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Leftist Victory Stalls French Telecom Sale

Europe: Amid political shake-up, delay of utility's privatization stirs fresh doubts over monetary union.

June 03, 1997|From Bloomberg News

PARIS — The election of a Socialist-led coalition prompted the postponement of France Telecom's initial public offering--scheduled to kick off Thursday--in the first direct fallout from the weekend balloting.

The Telecom privatization is a key part of France's strategy to meet guidelines for the adoption of a common European currency, and the postponement--and possible cancellation--of the sale underscored concerns that the Socialist victory threatens the prospects for monetary union.

Until a new government is formed and determines its policy toward the planned sale of a minority stake in the state-owned telecommunications company, the calendar of the sale is effectively delayed, France Telecom and departing government officials said.

But French stocks rose, rebounding from a 1.2% postelection drop at the opening, as analysts said the new Socialist-led government may help retail sales and as fresh doubts about European monetary union boosted the dollar.

The dollar, which rose more than 7 centimes above Friday's close to 5.8235 francs, as investors sought a haven from doubts about the French franc and other currencies involved in monetary union, helped Elf Aquitaine, Total and other companies with sales priced in dollars.

The government was scheduled to announce an initial price range for shares Thursday, with the offering scheduled from June 24 to July 1.

"It's impossible" for the public offering to start Thursday, said France Telecom spokesman Bruno Janet.

While campaigning over the last month, Lionel Jospin, head of the Socialist Party who was named prime minister on Monday, said his party would block the France Telecom stake sale if it won. He later softened his stance, saying he wasn't categorically opposed to a sale.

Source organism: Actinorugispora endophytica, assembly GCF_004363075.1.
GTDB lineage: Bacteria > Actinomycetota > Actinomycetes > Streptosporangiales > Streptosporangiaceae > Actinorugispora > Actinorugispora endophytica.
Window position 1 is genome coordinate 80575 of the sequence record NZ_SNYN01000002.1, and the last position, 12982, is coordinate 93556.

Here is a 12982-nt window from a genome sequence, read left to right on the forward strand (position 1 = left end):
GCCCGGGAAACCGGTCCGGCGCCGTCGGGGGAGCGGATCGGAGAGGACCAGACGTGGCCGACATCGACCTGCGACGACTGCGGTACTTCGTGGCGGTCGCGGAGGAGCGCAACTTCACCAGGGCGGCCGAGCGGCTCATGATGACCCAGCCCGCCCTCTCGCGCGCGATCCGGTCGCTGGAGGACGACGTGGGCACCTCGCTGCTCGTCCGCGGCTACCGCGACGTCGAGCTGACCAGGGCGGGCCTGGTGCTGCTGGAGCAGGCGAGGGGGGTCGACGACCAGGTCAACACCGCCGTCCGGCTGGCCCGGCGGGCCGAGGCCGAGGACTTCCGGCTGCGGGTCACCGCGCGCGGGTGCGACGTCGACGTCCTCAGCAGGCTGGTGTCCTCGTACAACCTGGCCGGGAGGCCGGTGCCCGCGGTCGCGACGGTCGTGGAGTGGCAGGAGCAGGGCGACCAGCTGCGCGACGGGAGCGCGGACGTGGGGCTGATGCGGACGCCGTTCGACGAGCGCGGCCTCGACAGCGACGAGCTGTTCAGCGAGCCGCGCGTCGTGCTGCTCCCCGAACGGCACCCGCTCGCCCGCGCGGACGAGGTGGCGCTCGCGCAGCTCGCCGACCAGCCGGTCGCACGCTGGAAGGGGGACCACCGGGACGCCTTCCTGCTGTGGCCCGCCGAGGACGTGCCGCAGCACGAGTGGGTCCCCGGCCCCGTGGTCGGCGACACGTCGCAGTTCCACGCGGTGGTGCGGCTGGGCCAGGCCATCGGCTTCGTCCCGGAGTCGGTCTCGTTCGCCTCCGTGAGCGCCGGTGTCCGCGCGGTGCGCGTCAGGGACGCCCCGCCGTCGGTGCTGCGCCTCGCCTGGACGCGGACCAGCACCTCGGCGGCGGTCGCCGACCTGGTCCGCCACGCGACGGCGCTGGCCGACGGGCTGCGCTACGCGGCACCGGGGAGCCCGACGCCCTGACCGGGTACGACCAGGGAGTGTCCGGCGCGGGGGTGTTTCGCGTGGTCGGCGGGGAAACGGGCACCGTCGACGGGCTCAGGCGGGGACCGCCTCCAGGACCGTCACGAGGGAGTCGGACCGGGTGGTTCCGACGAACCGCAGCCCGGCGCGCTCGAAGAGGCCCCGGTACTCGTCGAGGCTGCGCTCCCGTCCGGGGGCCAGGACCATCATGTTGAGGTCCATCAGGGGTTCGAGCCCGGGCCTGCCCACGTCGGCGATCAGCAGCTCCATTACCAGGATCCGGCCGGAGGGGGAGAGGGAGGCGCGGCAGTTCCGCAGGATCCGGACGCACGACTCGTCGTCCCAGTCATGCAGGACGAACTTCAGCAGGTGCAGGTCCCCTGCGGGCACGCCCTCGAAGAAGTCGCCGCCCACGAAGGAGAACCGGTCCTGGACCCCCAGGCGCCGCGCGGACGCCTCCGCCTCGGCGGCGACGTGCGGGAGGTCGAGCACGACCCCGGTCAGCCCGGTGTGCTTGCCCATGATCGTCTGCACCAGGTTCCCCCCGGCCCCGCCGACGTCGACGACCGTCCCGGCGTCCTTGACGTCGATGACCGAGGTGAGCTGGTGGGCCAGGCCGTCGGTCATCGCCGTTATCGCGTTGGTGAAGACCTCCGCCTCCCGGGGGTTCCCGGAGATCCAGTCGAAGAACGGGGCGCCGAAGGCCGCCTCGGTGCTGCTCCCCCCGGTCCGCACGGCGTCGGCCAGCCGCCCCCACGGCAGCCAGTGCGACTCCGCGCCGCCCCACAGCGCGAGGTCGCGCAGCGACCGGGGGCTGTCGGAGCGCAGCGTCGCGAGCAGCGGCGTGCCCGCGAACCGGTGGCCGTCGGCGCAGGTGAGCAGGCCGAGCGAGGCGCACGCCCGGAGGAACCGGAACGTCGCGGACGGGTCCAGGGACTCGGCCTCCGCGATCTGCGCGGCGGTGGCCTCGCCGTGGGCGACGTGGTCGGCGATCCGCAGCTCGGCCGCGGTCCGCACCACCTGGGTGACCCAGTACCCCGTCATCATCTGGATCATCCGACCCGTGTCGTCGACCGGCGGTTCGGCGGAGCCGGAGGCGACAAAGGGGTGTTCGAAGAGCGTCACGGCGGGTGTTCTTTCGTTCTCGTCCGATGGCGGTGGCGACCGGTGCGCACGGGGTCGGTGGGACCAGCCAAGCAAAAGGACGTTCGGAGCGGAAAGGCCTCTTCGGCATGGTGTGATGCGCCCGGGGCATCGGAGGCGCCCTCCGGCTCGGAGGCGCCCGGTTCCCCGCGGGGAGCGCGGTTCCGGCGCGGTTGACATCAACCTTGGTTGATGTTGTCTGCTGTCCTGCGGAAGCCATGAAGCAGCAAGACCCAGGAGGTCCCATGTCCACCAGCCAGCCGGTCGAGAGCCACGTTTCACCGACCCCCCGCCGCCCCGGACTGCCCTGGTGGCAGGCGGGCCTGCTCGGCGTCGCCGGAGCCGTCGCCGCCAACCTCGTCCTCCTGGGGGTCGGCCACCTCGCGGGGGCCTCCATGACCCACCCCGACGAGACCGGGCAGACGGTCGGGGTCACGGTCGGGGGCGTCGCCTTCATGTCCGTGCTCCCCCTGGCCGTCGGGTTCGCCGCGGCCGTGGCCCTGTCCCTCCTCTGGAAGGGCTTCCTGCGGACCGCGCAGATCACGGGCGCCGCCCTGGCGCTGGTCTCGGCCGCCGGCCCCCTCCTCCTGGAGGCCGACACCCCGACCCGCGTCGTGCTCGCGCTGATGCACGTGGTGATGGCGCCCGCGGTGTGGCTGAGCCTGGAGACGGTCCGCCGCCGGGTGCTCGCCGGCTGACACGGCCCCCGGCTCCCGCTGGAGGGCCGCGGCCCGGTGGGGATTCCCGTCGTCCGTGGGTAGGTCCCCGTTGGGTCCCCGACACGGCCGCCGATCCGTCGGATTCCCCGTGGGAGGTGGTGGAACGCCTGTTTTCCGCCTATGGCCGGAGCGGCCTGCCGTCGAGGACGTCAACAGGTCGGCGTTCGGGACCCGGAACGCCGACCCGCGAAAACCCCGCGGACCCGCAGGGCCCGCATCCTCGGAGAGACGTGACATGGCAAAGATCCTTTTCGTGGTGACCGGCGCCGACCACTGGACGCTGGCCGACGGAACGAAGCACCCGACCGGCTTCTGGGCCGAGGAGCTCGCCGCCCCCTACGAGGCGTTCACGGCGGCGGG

A new government is not expected to be formed until later this week, meaning it will not be able to clarify its policy on France Telecom for several days, analysts said.

The previous center-right government counted on the France Telecom sale to raise between $5.17 billion and $8.61 billion in what was expected to be the country's biggest initial public offering. Proceeds from the sale were to help reduce government debt.

Its cancellation would make it harder for France to meet budget-deficit and debt requirements to qualify for European monetary union. France needs to get its budget deficit down to 3% of gross domestic product this year from 4.2% last year to qualify.

Elie Cohen, an economist at the National Center for Scientific Research, said the Socialists would probably suspend certain state asset sales as a "symbolic measure" and then proceed with them.

Still, Jospin will have to be careful about how he goes forward with the sale. France Telecom's two biggest labor unions, the SUD-PTT and Confederation Generale du Travail, are opposed to the sale amid concern about job security for the company's 150,000 employees.

Michel Bon, chairman of France Telecom, has said the Socialist calls to scrap the sale would jeopardize the company's ability to compete. From Jan. 1, 1998, all European Union countries must open their domestic telecommunications markets to competitors.

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